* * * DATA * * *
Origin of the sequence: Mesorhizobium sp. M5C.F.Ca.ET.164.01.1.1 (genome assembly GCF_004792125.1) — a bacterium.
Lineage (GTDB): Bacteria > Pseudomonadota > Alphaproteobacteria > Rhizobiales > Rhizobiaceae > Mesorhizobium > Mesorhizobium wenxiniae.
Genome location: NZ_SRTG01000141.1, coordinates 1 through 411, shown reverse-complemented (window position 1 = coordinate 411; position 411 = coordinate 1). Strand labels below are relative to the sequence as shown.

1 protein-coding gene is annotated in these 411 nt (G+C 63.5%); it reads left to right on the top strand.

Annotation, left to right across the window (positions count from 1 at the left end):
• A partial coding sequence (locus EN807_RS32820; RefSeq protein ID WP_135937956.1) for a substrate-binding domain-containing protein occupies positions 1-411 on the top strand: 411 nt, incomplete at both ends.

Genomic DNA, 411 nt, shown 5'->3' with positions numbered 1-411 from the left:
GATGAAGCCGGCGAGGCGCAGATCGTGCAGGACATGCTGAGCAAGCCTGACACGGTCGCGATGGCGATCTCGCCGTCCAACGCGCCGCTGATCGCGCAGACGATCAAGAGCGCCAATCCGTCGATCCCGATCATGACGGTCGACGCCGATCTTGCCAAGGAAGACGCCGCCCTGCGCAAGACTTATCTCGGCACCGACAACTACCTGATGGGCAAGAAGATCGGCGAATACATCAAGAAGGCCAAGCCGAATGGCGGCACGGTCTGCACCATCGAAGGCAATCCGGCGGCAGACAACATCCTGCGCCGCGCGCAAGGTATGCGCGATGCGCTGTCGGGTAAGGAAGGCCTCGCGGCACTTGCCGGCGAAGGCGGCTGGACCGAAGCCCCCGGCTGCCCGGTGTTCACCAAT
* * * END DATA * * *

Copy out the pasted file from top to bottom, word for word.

Origin of the sequence: Mesorhizobium sp. M5C.F.Ca.ET.164.01.1.1 (genome assembly GCF_004792125.1) — a bacterium.
Lineage (GTDB): Bacteria > Pseudomonadota > Alphaproteobacteria > Rhizobiales > Rhizobiaceae > Mesorhizobium > Mesorhizobium wenxiniae.
Genome location: NZ_SRTG01000141.1, coordinates 1 through 411, shown reverse-complemented (window position 1 = coordinate 411; position 411 = coordinate 1). Strand labels below are relative to the sequence as shown.

1 protein-coding gene is annotated in these 411 nt (G+C 63.5%); it reads left to right on the top strand.

Annotation, left to right across the window (positions count from 1 at the left end):
• A partial coding sequence (locus EN807_RS32820; RefSeq protein ID WP_135937956.1) for a substrate-binding domain-containing protein occupies positions 1-411 on the top strand: 411 nt, incomplete at both ends.

Genomic DNA, 411 nt, shown 5'->3' with positions numbered 1-411 from the left:
GATGAAGCCGGCGAGGCGCAGATCGTGCAGGACATGCTGAGCAAGCCTGACACGGTCGCGATGGCGATCTCGCCGTCCAACGCGCCGCTGATCGCGCAGACGATCAAGAGCGCCAATCCGTCGATCCCGATCATGACGGTCGACGCCGATCTTGCCAAGGAAGACGCCGCCCTGCGCAAGACTTATCTCGGCACCGACAACTACCTGATGGGCAAGAAGATCGGCGAATACATCAAGAAGGCCAAGCCGAATGGCGGCACGGTCTGCACCATCGAAGGCAATCCGGCGGCAGACAACATCCTGCGCCGCGCGCAAGGTATGCGCGATGCGCTGTCGGGTAAGGAAGGCCTCGCGGCACTTGCCGGCGAAGGCGGCTGGACCGAAGCCCCCGGCTGCCCGGTGTTCACCAAT